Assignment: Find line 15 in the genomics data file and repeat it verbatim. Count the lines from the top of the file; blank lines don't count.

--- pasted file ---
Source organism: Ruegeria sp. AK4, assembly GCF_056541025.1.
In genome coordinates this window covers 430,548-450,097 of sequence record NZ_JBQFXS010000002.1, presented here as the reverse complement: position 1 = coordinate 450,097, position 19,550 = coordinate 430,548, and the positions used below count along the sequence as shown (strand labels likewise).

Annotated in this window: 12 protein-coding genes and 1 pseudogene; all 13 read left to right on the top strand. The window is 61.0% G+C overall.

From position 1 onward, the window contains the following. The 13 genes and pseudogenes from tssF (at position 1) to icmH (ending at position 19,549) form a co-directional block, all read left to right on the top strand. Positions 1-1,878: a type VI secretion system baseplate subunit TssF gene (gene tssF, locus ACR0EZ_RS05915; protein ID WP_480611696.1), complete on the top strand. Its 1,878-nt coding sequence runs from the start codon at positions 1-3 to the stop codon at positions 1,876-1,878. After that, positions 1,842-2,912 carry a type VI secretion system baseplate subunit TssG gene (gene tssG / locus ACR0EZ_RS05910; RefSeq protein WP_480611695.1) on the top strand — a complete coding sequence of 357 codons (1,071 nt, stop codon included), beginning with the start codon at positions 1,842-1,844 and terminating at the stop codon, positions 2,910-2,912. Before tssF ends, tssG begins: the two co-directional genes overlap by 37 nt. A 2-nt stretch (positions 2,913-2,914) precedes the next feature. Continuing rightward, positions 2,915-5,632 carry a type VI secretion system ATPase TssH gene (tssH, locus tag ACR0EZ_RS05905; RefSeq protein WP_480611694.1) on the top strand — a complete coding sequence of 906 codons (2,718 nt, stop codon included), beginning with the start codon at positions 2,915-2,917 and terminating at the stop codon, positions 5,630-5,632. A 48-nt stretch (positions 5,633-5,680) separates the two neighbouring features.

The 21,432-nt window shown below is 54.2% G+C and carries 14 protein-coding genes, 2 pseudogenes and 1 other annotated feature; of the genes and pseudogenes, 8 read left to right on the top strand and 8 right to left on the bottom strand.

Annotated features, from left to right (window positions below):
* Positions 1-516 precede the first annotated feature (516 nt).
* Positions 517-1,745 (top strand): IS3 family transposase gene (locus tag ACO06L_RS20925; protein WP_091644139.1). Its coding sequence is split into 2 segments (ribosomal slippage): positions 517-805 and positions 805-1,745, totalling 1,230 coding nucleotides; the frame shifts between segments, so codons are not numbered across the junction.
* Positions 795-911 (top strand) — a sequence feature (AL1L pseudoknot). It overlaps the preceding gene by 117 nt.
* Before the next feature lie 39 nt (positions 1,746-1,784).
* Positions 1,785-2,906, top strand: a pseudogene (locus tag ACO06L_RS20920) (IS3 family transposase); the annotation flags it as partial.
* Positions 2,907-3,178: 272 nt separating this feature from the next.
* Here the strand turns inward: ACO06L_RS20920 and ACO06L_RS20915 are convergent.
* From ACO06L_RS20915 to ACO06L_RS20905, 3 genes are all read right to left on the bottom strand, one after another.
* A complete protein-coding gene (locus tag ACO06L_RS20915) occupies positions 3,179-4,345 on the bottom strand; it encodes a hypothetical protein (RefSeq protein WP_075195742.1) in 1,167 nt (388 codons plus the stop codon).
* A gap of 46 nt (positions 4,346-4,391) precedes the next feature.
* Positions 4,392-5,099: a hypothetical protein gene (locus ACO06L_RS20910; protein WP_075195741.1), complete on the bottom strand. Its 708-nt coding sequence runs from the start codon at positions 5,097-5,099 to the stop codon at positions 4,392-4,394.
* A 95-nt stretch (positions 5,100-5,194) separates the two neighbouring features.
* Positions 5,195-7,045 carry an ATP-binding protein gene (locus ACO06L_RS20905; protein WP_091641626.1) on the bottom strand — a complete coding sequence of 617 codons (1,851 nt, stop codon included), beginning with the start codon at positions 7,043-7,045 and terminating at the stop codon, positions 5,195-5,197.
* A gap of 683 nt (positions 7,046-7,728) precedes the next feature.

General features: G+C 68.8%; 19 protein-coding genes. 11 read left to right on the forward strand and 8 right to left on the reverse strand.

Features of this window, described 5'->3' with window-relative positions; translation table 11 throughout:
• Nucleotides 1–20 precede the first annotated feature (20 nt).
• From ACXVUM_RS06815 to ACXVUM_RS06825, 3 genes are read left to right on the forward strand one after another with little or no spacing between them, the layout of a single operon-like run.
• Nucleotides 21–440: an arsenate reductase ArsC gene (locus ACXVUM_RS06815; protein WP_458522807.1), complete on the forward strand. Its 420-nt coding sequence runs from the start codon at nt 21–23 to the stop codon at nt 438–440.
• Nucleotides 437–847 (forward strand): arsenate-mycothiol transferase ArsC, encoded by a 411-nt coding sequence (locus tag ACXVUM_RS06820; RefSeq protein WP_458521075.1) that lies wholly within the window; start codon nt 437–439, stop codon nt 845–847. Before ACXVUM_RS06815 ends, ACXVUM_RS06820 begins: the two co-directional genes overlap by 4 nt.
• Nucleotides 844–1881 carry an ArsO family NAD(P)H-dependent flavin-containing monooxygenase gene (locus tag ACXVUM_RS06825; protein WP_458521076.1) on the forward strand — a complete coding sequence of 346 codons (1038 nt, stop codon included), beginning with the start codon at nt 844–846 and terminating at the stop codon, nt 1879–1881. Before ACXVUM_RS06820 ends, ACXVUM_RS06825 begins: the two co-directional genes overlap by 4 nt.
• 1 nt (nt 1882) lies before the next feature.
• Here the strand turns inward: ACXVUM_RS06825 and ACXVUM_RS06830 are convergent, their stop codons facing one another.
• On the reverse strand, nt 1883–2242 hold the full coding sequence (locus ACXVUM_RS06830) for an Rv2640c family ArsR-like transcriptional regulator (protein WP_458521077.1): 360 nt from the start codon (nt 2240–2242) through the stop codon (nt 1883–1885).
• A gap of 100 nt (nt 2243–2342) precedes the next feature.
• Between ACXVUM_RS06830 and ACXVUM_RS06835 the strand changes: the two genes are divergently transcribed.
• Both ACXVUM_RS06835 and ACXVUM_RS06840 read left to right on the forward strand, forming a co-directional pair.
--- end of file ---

* A complete protein-coding gene (locus tag ACO06L_RS20915) occupies positions 3,179-4,345 on the bottom strand; it encodes a hypothetical protein (RefSeq protein WP_075195742.1) in 1,167 nt (388 codons plus the stop codon).